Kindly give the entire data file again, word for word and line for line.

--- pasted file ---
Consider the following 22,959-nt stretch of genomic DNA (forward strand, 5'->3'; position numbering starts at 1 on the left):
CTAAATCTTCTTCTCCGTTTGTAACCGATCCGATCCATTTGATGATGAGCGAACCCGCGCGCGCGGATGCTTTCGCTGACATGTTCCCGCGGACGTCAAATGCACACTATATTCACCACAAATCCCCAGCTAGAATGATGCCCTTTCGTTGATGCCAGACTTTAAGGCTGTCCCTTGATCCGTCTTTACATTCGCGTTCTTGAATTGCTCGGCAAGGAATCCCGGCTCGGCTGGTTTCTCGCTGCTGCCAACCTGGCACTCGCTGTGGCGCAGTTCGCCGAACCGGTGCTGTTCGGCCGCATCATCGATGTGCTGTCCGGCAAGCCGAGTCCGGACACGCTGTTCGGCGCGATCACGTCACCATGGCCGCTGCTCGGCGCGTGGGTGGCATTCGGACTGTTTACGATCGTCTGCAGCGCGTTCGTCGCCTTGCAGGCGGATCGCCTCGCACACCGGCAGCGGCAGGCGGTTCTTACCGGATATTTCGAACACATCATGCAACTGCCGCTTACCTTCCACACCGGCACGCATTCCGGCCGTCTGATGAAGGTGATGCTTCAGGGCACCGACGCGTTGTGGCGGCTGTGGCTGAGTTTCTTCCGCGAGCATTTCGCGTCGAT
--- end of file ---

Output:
Consider the following 22,959-nt stretch of genomic DNA (forward strand, 5'->3'; position numbering starts at 1 on the left):
CTAAATCTTCTTCTCCGTTTGTAACCGATCCGATCCATTTGATGATGAGCGAACCCGCGCGCGCGGATGCTTTCGCTGACATGTTCCCGCGGACGTCAAATGCACACTATATTCACCACAAATCCCCAGCTAGAATGATGCCCTTTCGTTGATGCCAGACTTTAAGGCTGTCCCTTGATCCGTCTTTACATTCGCGTTCTTGAATTGCTCGGCAAGGAATCCCGGCTCGGCTGGTTTCTCGCTGCTGCCAACCTGGCACTCGCTGTGGCGCAGTTCGCCGAACCGGTGCTGTTCGGCCGCATCATCGATGTGCTGTCCGGCAAGCCGAGTCCGGACACGCTGTTCGGCGCGATCACGTCACCATGGCCGCTGCTCGGCGCGTGGGTGGCATTCGGACTGTTTACGATCGTCTGCAGCGCGTTCGTCGCCTTGCAGGCGGATCGCCTCGCACACCGGCAGCGGCAGGCGGTTCTTACCGGATATTTCGAACACATCATGCAACTGCCGCTTACCTTCCACACCGGCACGCATTCCGGCCGTCTGATGAAGGTGATGCTTCAGGGCACCGACGCGTTGTGGCGGCTGTGGCTGAGTTTCTTCCGCGAGCATTTCGCGTCGAT